• Add to Marked List
  • Expand / Collapse Hide / Show all Abstracts The Contribution of Migrant Entrepreneurs to Innovation and the Expansion of International Trade

    • Mark Click to Access
    • Skilled immigrants' contribution to innovation and entrepreneurship in the United States
      This chapter describes the link between skilled immigration to the United States and innovation and entrepreneurship. Skilled immigrants to the United States, defined as those with a college degree, outperform college-educated natives in terms of wages, patenting, commercialising or licensing patents, and publishing. This success is due to immigrants who originally entered the United States on a student/trainee visa or a temporary work visa and is explained by their different fields of study and higher level of education. Skilled immigrants are also more likely to start successful companies than their native counterparts, apparently owing to higher unmeasured entrepreneurial ability. The effect of skilled immigration on per-capita patenting results to be larger than implied by immigrants' individual success, as immigrants have positive spill-overs on natives.
    • The contribution of migrants in enhancing foreign trade
      This chapter explains the role of migrants as facilitators of foreign trade. First, the theory of why migration across countries may lower trade-transaction costs and thus spur trade is described. Second, some of the most important empirical evidence on migrants' trade facilitating capabilities is provided. Finally, the chapter briefly discusses some implications for policy and explains how Sweden, a small and economically open country with a relatively large foreign-born population, has set out to utilise these findings to stimulate foreign trade.
    • Add to Marked List
  • Expand / Collapse Hide / Show all Abstracts Specific Difficulties Faced by Immigrants in Setting up and Developing their Businesses: Evidence from Selected OECD Countries

    • Mark Click to Access
    • Enterprises created in 2002 by non-EU nationals in France: finding it harder to survive
      This chapter analyses the reasons for the success/failure of enterprises owned by third-country nationals in France. The analysis is based on longitudinal data from the Information System on new Enterprises (SINE).  Foreign nationals are more likely than the French to set up their own firms, but those firms are far more vulnerable. Only 40% of migrant (non-EU) businesses created in 2002 were still in existence after five years, compared with 54% of corresponding native businesses. The first and third years are particularly difficult hurdles to overcome. However, rates seem to vary according to a number of business characteristics.  The third-country nationals owned enterprises that are most successful and aligned with French enterprises in terms of survival rates are commercial businesses and firms with a large, local client base. Conversely, construction businesses and individual firms are more vulnerable to failure than French firms in the same category. Among the others, the greatest factor in entrepreneurial success appears to be start-up capital investment.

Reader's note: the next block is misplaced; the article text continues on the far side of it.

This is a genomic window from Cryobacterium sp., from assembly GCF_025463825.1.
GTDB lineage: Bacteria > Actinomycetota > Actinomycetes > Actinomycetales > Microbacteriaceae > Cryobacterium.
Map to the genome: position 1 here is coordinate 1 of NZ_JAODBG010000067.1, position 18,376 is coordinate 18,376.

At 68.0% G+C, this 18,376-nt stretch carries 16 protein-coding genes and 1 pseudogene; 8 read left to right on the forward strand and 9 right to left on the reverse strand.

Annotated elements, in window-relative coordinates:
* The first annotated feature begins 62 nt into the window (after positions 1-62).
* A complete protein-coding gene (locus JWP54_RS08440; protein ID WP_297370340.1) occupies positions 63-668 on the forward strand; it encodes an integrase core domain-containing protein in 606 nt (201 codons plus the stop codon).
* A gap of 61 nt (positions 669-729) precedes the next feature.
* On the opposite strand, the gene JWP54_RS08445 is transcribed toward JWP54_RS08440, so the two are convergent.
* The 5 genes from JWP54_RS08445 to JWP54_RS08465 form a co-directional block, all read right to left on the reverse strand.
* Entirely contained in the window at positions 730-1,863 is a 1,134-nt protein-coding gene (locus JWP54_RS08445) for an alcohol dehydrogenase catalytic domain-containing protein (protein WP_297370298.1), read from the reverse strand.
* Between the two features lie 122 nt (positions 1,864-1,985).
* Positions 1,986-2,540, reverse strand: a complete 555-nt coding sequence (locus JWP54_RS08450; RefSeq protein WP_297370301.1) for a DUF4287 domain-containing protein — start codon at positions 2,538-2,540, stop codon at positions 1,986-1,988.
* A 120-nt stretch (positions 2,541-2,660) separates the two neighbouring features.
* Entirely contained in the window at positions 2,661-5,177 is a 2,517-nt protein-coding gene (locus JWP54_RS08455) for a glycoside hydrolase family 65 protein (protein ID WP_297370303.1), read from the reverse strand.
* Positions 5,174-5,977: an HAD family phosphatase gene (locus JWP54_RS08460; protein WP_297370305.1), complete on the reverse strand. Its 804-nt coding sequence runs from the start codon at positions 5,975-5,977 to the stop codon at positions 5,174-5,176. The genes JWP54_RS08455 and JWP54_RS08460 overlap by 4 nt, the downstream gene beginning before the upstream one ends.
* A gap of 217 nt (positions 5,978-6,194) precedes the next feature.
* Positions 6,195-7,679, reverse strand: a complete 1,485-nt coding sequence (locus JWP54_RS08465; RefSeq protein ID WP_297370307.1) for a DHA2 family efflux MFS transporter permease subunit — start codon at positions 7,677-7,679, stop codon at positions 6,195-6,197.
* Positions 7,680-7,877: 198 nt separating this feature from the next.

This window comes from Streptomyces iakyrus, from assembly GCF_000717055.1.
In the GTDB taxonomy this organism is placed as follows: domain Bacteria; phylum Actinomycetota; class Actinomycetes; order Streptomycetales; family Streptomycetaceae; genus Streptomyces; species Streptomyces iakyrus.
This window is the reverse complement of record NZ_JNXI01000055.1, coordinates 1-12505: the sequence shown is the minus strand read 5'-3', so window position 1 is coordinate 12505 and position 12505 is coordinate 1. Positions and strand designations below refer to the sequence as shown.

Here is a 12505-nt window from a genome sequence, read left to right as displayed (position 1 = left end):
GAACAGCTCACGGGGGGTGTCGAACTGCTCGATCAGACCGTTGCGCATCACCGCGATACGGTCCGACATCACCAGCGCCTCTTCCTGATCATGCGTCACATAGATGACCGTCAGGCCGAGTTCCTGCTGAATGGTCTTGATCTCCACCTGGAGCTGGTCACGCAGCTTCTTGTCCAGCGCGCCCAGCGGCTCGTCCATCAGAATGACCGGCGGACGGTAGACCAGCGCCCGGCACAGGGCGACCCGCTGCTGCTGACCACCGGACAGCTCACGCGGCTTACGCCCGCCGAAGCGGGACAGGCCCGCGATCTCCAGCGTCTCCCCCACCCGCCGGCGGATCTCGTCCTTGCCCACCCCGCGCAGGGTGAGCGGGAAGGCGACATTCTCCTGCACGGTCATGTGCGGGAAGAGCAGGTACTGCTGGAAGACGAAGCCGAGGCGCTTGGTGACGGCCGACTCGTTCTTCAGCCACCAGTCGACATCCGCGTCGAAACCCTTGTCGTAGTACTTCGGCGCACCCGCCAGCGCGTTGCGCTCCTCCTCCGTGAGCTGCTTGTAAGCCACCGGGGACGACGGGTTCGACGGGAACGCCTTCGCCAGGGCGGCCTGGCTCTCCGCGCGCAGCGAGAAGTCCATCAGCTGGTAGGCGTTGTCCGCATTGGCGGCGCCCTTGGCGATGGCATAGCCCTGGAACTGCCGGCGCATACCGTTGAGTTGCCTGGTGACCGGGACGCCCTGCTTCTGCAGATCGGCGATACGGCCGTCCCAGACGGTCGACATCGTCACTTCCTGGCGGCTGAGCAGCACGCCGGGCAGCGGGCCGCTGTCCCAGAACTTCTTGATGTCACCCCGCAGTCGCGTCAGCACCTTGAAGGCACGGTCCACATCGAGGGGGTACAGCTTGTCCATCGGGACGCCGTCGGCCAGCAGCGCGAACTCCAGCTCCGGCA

• Latina entrepreneurship and recent self-employment trends in the United States
      This chapter provides information on some recent trends in entrepreneurship in the United States, focusing, in particular, on the self-employment performance of Latinas (women of Hispanic background, both foreign- and US-born). Latinos represent the largest and fastest growing minority group in the US, and a group with low labour market outcomes. This chapter investigates whether self-employment should be considered a policy tool to broaden the labour market alternatives of Latinas.  Self-employment has grown substantially in the United States over the last three decades. Women and immigrants have played an important role in this growth. Latina business owners, who are mostly immigrants, represent an important group among these entrepreneurs. The average performance of self-employed Latinas appears favourable when compared to that of white female counterparts. However, Latinas in salaried employment have higher earnings than Latina business owners. In light of those findings, the determinants of self-employment decision for Latinas in the US are analysed.
    • Improving access to credit for migrant enterprises
      This chapter illustrates the main reasons for migrant entrepreneurs' limited access to credit from financial institution and analyses the effectiveness of the programmes that have been implemented to facilitate their access to bank loans and other financial services. Some policy options to improve migrant enterprises' access to credit are proposed, taking also into account the lessons learned from the recent financial crisis.
    • Add to Marked List
Visit the OECD web site